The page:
NACDS praises increased access to opioid abuse treatment, urges government to involve pharmacists

Print Friendly, PDF & Email

ARLINGTON, Va. – The National Association of Chain Drug Stores is commending the federal government’s Substance Abuse and Mental Health Services Administration (SAMHSA) for its commitment to implementing needed policy changes to enhance patients’ access to treatment with medications for opioid use disorder (MOUD). NACDS is also urging SAMHSA to ensure that the regulatory framework for these therapies accommodates evolving practice models that leverage pharmacy providers to connect more patients to needed treatment services and to help eliminate barriers to care.

In comments submitted to SAMHSA on Tuesday, NACDS noted two recent policy changes that directly benefit patients: the elimination in December of the DATA 2000 Waiver Program (X-Waiver), an NACDS-backed move that will help improve access to MOUD for the estimated 1.6 million Americans with opioid use disorder; and a rulemaking this week by SAMHSA — the Supplemental Notice of Proposed Rulemaking (SNPRM) — which proposes to align the language of December 2022 SAMHSA rulemaking with the recent abolishment of the X-waiver requirement.

NACDS said in the letter it “strongly supports the SNPRM that would eliminate all outdated references to and requirements for X-Waiver prescribers and the underlying policy change that eliminated the DATA 2000 Waiver Program. By empowering more healthcare providers to prescribe medications like buprenorphine to treat opioid use disorder in settings outside of a traditional opioid treatment program, this will dramatically expand treatment capacity of the broader healthcare system and give patients more options for where they can receive needed care.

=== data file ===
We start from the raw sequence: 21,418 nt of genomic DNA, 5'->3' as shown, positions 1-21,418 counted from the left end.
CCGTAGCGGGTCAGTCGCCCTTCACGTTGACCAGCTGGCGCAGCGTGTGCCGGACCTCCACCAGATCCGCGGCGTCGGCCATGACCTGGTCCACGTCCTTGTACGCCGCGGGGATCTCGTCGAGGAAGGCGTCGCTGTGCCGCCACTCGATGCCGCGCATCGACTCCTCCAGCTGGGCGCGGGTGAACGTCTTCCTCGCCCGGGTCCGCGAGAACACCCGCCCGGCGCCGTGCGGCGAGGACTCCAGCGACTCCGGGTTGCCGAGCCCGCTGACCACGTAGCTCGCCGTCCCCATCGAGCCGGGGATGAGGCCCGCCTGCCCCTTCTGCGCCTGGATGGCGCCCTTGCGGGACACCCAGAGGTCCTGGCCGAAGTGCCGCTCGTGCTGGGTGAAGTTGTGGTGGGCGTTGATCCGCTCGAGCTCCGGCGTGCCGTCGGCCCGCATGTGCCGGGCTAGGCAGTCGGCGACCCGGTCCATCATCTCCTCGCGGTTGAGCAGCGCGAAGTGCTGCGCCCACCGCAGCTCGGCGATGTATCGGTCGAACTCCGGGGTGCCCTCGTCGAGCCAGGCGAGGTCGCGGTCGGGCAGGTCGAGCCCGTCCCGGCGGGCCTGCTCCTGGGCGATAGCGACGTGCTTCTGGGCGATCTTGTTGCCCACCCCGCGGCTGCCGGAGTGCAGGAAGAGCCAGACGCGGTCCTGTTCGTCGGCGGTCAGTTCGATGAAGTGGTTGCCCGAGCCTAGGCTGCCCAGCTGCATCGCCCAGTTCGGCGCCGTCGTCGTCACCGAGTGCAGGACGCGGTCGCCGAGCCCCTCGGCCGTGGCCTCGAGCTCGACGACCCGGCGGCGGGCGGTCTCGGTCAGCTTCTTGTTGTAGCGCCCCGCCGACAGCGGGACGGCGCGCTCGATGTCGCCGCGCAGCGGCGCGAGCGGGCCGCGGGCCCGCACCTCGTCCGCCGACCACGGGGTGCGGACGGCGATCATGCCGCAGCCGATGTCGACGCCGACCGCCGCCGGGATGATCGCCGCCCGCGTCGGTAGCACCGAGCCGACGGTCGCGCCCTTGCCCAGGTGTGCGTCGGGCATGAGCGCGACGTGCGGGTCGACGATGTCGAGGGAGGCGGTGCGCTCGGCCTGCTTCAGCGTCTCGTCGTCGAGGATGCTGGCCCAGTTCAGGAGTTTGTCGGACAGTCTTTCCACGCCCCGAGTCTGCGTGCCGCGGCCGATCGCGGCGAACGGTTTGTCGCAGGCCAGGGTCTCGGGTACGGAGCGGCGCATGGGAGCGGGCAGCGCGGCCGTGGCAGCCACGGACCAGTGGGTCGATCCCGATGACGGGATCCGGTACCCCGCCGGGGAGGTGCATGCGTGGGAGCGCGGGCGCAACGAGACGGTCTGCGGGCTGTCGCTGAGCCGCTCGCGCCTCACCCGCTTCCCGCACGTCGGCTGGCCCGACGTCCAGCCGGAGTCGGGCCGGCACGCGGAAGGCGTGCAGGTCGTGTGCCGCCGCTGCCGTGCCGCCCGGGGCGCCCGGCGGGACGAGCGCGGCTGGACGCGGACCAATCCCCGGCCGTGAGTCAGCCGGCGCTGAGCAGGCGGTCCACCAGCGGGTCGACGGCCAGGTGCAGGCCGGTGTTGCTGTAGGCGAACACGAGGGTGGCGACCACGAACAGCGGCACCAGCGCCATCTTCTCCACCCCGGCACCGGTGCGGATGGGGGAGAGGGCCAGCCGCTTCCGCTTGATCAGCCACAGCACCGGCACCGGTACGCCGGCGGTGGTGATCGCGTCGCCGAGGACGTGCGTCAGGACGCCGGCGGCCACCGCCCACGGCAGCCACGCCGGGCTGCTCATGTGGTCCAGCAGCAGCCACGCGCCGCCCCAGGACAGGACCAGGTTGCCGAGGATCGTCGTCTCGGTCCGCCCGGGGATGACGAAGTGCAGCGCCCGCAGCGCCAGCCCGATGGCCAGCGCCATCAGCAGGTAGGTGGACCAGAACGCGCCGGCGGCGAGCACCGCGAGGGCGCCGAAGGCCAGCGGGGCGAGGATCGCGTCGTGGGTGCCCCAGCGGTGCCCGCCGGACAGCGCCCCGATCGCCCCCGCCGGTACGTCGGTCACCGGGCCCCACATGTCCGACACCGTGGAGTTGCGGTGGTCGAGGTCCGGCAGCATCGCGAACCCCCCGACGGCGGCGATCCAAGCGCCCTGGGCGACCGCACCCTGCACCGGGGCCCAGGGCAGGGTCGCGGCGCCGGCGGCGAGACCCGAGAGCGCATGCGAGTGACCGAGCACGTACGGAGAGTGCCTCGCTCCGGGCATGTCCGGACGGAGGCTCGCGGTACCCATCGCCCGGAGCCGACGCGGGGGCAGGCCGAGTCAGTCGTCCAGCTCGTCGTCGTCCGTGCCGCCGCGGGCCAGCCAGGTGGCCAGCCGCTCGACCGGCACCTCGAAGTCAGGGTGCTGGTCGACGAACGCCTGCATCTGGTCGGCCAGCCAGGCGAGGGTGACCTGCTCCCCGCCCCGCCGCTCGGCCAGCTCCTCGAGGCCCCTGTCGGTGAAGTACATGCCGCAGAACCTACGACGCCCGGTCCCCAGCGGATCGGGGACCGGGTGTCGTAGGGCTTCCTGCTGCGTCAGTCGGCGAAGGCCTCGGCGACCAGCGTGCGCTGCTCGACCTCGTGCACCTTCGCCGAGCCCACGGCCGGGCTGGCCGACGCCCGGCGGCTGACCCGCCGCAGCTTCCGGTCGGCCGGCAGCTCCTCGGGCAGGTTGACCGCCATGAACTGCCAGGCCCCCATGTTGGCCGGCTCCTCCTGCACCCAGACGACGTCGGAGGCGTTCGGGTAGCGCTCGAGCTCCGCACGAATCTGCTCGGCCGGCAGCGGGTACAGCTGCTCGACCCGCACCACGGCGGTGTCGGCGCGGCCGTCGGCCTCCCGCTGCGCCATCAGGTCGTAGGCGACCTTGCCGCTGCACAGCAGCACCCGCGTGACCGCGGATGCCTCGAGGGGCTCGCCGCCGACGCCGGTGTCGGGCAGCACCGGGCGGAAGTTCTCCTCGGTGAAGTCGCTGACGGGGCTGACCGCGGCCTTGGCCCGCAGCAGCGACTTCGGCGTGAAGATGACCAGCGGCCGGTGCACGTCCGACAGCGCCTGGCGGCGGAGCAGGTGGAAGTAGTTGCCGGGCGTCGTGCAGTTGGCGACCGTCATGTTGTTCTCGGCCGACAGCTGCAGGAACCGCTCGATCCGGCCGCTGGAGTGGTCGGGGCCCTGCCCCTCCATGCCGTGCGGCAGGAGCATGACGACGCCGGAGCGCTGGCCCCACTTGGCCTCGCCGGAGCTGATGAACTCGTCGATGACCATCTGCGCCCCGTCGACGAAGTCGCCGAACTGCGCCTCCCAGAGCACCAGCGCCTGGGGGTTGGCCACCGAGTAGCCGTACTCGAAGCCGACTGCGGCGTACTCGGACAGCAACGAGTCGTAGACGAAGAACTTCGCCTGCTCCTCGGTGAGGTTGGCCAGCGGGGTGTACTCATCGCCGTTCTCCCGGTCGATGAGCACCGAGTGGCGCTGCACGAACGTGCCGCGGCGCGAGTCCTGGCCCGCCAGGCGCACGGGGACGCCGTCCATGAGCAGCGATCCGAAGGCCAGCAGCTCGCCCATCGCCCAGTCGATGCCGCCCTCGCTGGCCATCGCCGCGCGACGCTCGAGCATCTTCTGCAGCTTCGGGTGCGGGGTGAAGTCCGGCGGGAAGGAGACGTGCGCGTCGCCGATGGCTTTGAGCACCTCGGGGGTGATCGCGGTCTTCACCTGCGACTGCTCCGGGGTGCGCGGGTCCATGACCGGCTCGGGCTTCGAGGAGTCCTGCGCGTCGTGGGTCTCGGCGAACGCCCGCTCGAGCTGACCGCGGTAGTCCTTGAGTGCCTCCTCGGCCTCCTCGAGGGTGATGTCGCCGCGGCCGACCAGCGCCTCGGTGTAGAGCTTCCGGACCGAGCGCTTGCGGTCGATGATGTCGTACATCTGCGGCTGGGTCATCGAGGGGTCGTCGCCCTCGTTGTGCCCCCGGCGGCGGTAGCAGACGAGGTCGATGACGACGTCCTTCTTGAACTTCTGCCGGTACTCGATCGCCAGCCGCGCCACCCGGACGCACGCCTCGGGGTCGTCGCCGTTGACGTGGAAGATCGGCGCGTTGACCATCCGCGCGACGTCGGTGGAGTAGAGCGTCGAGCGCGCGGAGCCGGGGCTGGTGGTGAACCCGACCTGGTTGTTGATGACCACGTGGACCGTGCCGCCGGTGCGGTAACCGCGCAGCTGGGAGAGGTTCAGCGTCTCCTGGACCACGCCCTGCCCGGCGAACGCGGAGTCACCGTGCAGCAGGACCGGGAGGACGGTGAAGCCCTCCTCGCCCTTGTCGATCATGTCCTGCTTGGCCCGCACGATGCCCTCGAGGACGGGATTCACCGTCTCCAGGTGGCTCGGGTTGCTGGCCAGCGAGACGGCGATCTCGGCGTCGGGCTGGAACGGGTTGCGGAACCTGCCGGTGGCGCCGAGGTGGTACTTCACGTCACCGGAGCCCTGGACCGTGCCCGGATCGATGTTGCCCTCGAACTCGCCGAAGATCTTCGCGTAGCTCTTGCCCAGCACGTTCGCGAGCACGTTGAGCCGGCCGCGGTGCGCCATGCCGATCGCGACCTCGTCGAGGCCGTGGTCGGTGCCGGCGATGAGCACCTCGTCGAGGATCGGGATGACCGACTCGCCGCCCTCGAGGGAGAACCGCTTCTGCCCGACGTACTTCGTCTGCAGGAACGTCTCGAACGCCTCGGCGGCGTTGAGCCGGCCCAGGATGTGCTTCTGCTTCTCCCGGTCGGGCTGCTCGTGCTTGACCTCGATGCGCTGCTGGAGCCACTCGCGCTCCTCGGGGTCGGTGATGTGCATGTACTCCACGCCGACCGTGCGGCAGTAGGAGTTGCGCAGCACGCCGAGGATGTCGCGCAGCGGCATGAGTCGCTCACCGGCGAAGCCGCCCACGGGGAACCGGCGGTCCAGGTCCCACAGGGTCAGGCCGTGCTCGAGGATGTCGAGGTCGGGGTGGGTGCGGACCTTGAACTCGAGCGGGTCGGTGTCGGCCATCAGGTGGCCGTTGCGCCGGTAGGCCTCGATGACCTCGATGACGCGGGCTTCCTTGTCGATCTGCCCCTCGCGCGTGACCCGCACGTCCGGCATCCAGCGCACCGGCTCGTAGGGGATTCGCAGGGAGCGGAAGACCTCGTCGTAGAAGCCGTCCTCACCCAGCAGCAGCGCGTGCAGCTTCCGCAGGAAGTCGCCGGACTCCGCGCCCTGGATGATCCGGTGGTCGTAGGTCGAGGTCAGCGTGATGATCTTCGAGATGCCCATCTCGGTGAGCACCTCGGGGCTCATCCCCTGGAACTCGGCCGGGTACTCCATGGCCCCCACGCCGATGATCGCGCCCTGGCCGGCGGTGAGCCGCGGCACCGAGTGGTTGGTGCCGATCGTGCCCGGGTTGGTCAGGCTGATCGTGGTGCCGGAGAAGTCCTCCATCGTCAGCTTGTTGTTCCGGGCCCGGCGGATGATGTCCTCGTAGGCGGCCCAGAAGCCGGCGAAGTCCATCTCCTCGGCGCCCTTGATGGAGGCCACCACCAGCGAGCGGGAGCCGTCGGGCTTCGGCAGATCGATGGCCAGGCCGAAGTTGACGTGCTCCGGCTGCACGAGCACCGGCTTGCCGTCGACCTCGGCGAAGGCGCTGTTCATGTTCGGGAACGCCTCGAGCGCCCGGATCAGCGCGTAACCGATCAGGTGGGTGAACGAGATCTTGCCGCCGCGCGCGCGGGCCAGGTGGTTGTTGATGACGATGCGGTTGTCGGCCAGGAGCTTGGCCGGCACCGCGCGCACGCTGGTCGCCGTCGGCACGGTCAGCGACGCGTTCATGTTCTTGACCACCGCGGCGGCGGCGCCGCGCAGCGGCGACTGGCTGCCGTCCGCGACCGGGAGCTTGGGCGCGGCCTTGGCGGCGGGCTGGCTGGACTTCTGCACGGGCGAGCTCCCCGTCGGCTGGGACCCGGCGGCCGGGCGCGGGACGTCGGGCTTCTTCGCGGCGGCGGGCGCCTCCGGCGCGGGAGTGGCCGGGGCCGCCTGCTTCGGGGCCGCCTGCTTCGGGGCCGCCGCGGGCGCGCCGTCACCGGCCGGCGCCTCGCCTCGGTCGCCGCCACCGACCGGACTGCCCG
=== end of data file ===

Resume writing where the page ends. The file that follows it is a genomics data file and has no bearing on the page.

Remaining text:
“We further urge SAMSHA to ensure that the regulatory framework for MOUD treatment continues to accommodate evolving practice models that deliver opioid use disorder treatment services in new and innovative ways and in different patient care settings – including in the pharmacy setting.”

Pharmacists and their teams have a critical role to play in expanding access to treatment services and filling gaps in care for patients with opioid use disorder — particularly for patients in racial and ethnic minority groups who are disproportionately impacted by inequitable access to healthcare services.

The COVID-19 pandemic demonstrated that pharmacies serve as critical access points for health and wellness services. Notably, more than 40% of individuals vaccinated at pharmacies were from racial and ethnic minority groups. Further, pharmacies provide more than 20,000 COVID-19 testing sites nationwide, and 70% of such sites are in areas with moderate to severe social vulnerability. Utilizing pharmacists to support the provision of treatment services can similarly help improve access to care for patients in racial and ethnic minority groups.

Additionally, study findings from a Rhode Island pilot conducted February 2021-April 2022 found that “patients who received MOUD treatment services at a pharmacy were 72% more likely to continue treatment for a month as compared to patients who received the same care in a more typical outpatient program.”

Steve Anderson

“NACDS thanks the Biden Administration for their work to expand access to treatment for Americans with behavioral healthcare needs,” said NACDS President and CEO Steven C. Anderson. “Pharmacists are among the most highly accessible healthcare providers — with pharmacies located within five miles of 90% of Americans. They are well-suited to partner with clinicians and other behavioral health professionals to provide destigmatizing care to patients, and to help improve patient outcomes. NACDS continues to advocate for policies that would enhance Americans’ access to mental health and substance abuse treatment.”


Comments are closed.